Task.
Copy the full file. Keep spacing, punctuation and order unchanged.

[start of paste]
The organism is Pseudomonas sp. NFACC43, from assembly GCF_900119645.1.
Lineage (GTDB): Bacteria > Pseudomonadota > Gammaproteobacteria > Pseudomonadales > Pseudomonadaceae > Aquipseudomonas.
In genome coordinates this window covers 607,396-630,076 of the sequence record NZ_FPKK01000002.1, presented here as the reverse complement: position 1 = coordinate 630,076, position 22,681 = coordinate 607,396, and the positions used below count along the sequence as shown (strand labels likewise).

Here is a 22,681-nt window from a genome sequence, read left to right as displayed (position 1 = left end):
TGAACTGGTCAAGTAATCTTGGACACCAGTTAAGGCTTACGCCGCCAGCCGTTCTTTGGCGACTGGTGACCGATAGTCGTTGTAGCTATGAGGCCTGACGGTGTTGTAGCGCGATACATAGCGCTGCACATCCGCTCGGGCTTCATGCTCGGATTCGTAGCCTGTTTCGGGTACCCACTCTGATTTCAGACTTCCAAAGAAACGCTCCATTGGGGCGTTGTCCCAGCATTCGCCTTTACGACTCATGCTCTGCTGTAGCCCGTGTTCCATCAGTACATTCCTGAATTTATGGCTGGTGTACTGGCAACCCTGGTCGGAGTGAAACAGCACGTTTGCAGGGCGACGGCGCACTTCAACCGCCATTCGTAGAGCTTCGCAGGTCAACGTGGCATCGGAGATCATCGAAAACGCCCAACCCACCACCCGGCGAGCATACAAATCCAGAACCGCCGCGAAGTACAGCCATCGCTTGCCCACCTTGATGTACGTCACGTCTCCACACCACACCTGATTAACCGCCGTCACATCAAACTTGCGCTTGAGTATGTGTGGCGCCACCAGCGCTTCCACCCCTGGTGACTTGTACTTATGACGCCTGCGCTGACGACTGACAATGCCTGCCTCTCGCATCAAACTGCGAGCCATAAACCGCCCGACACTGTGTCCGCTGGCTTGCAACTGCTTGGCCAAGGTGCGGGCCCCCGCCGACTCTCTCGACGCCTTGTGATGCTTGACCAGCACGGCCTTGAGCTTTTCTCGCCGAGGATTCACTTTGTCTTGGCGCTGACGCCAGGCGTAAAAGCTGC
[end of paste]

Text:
The organism is Pseudomonas sp. NFACC43, from assembly GCF_900119645.1.
Lineage (GTDB): Bacteria > Pseudomonadota > Gammaproteobacteria > Pseudomonadales > Pseudomonadaceae > Aquipseudomonas.
In genome coordinates this window covers 607,396-630,076 of the sequence record NZ_FPKK01000002.1, presented here as the reverse complement: position 1 = coordinate 630,076, position 22,681 = coordinate 607,396, and the positions used below count along the sequence as shown (strand labels likewise).

Here is a 22,681-nt window from a genome sequence, read left to right as displayed (position 1 = left end):
TGAACTGGTCAAGTAATCTTGGACACCAGTTAAGGCTTACGCCGCCAGCCGTTCTTTGGCGACTGGTGACCGATAGTCGTTGTAGCTATGAGGCCTGACGGTGTTGTAGCGCGATACATAGCGCTGCACATCCGCTCGGGCTTCATGCTCGGATTCGTAGCCTGTTTCGGGTACCCACTCTGATTTCAGACTTCCAAAGAAACGCTCCATTGGGGCGTTGTCCCAGCATTCGCCTTTACGACTCATGCTCTGCTGTAGCCCGTGTTCCATCAGTACATTCCTGAATTTATGGCTGGTGTACTGGCAACCCTGGTCGGAGTGAAACAGCACGTTTGCAGGGCGACGGCGCACTTCAACCGCCATTCGTAGAGCTTCGCAGGTCAACGTGGCATCGGAGATCATCGAAAACGCCCAACCCACCACCCGGCGAGCATACAAATCCAGAACCGCCGCGAAGTACAGCCATCGCTTGCCCACCTTGATGTACGTCACGTCTCCACACCACACCTGATTAACCGCCGTCACATCAAACTTGCGCTTGAGTATGTGTGGCGCCACCAGCGCTTCCACCCCTGGTGACTTGTACTTATGACGCCTGCGCTGACGACTGACAATGCCTGCCTCTCGCATCAAACTGCGAGCCATAAACCGCCCGACACTGTGTCCGCTGGCTTGCAACTGCTTGGCCAAGGTGCGGGCCCCCGCCGACTCTCTCGACGCCTTGTGATGCTTGACCAGCACGGCCTTGAGCTTTTCTCGCCGAGGATTCACTTTGTCTTGGCGCTGACGCCAGGCGTAAAAGCTGC